Stage 3 – 18 Mile Iditarod

The expression today was….”WOW, what a day!”  After yesterday, there was some tired souls that arrived at the starting line only to find out that they were in for another slug fest.  We were informed at the musher’s meeting that there was not a groomed trail to speak of due to severe winds.  This was too much for some teams after a bad day yesterday.  Grant Beck, who carried 2 dogs in Lander for many miles decided to scratch after he got the news.  It was confirmed that Mary scratched after Lander due to her team quitting 8 miles out and Lloyd had to bring her some leaders to bring her in.  However, Terry Adkins did not scratch and was in good spirits.  The concern level got to an extreme high due to the amount of road crossings that are involved on this stage and mushers were voicing their concern about the present situation.  They decided to delay the race an hour so that they could try to groom as much as possible, get markers up and put as many people available at the road crossings.  Some mushers were still not convinced and they attempted to convince everyone to protest.  This did not work and we found ourselves going through the motions to start at 10AM.  The winds in the staging area were fierce and it made for an uncomfortable wait.  We took 8 dogs, which is a very manageable number for this stage and all the road crossings.  We put Maximus and Mary in lead and the rest of the team consisted of Indigo, Mikka, Shiner, Blizzard, Billy and Dickens.  The team was absolutely amped and the photographer got at least a dozen photos of the dogs going nuts.  Shiner was jumping 2 feet in the air and ears were flapping like plane wings and Mikka was on her hind legs screaming with all her teeth showing like a vicous beast — it was hilarious!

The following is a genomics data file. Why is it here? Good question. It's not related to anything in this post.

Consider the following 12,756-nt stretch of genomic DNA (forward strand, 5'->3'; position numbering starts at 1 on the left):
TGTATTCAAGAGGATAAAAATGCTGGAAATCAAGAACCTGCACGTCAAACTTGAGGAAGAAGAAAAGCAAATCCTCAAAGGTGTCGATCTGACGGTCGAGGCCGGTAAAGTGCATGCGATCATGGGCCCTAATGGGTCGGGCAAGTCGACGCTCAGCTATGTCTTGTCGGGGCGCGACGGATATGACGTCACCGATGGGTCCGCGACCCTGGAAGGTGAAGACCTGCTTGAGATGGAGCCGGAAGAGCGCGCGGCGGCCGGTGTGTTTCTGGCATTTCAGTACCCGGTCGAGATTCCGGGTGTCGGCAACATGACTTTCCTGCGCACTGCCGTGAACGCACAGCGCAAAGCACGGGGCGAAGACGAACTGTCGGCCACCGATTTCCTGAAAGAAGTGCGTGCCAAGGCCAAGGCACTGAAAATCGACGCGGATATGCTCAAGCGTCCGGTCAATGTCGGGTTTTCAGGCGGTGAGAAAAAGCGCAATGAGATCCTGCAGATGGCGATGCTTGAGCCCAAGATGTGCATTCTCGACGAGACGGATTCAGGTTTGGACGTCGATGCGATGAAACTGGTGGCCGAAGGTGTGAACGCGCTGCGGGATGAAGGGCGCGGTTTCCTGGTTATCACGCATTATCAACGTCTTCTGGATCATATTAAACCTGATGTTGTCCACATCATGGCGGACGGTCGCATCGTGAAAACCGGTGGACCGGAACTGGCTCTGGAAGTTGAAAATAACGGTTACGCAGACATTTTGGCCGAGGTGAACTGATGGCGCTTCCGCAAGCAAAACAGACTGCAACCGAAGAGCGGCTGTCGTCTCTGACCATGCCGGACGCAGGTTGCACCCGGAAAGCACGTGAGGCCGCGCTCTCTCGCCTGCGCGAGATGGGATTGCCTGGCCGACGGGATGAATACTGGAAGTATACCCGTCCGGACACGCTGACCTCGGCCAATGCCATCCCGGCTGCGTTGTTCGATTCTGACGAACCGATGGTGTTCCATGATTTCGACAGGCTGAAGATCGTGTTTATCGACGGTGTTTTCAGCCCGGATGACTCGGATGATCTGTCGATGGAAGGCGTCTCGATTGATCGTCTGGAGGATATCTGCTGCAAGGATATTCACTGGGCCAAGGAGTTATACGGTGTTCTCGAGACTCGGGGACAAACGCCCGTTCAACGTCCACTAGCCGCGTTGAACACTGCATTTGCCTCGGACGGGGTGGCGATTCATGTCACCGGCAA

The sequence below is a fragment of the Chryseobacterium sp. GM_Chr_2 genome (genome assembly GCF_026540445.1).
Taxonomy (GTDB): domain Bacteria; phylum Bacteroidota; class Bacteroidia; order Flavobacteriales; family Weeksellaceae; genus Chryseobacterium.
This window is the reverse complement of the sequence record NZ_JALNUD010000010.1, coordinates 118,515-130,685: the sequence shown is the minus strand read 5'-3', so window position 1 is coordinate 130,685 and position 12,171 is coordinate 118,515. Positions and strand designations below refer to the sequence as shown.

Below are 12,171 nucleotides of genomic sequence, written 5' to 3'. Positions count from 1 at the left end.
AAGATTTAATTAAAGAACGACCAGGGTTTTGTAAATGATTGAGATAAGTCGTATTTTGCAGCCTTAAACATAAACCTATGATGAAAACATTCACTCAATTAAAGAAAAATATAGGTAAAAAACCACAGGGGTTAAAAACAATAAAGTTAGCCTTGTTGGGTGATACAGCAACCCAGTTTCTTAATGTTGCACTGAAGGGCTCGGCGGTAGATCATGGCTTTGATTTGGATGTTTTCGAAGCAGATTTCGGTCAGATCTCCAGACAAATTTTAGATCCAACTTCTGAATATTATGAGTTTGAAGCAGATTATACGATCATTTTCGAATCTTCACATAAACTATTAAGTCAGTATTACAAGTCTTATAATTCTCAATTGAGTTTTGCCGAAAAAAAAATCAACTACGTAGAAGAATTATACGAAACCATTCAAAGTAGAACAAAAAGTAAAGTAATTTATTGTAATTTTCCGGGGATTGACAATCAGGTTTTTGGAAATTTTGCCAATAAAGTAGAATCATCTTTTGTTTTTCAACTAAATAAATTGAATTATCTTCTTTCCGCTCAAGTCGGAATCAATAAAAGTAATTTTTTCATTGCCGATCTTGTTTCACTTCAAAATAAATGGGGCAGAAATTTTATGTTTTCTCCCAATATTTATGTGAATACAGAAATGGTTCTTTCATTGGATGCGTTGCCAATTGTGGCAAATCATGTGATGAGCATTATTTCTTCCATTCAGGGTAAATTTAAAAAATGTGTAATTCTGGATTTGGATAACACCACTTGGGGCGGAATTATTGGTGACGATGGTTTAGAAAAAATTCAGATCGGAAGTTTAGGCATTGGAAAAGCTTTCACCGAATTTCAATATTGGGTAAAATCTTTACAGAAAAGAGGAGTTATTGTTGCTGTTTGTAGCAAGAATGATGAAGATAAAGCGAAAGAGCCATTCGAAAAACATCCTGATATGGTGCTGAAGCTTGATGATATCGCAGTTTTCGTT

All the teams got off to a good start and the caravan pulled out.  Within minutes we couldn’t believe the conditions we drove into.  There were 60 mph winds and we were in a literal white out.  Everyone had their hazards on and we were crawling down the highway.  One dog truck had a sled literally break in half from the wind.  You could not see the car in front of you and had to look for the highway markers or pieces of the yellow lines.  I was a little freaked out, but not enough to avoid taking some photos.  Check out the gallery.  At times I literally had to almost stop the truck because I could not see the road.  I was very concerned for the mushers.  You felt helpless because there wasn’t a darn thing you could do for them.  I saw Wendy and she looked like she was doing everything to keep from being blown from the sled and I cannot imagine how she could see anything.  Then I came up on Mel and she shouted, “This !@#$@# sucks I cannot see a damn thing!”.  It was horrible.  I then passed Jacque and a minute later I saw Bruce.  The team was moving good and he had Doug in his sights.  I hoped for the best as I drove on.  After one handler drove a truck off the highway we sat dead on the road for a few and then another truck went off.  I managed to white knuckle it again and make it to the finish line.  We were there about a 1/2 hour when the announcement came that they were stopping the race at a ranch and we had to go back.  So we went back out onto the miserable highway to pickup the teams.  It was a vision.  We were in a virtual white out and then suddenly you saw faint police car lights and then some cars parked along the highway and then right on the side of the highway along a fenceline sat 17 teams barely visible in the blowing snow.  It was unreal.  I parked and ran over to the team which was in a knot becuase some were so anxious to get moving they chewed the tugs.  Poor Mikka was a complete blanket of frozen ice and shivering like crazy.  They all looked a little dazed and confused.  We had to walk the dogs through 2 1/2 feet of snow across the highway to get them in the truck.  The stage turned out to be 18 miles.  Bruce said the dogs drove hard in the wind and never faltered.  He had a couple tangles and they took one wrong turn and lost a minute or two.  He said that it was unbelievable.  At times he could not see his wheel dogs and for about 10 minutes he rode that way hoping that they were still on the trail.  When they got to some real deep snow that is when Doug and Jacque really pulled away from him.   Wendy caught him and they ran together until the finish.  We were really impressed with Max becuase we weren’t sure how his head would hold together with all that and he was brilliant as was Mary.  He finished 7th as Sam, JR and Doug inched ahead of him on this stage.  He is still 5th overall, but this is one heck of a close race at this point.  Overall consesus was that this was the worst conditions many of the mushers had ever seen or ever driven dogs in and it quickly made everyone forget about how tough Lander had been.  The bad news is that it’s still blowing and snowing and we may be in for more of this tomorrow 🙁


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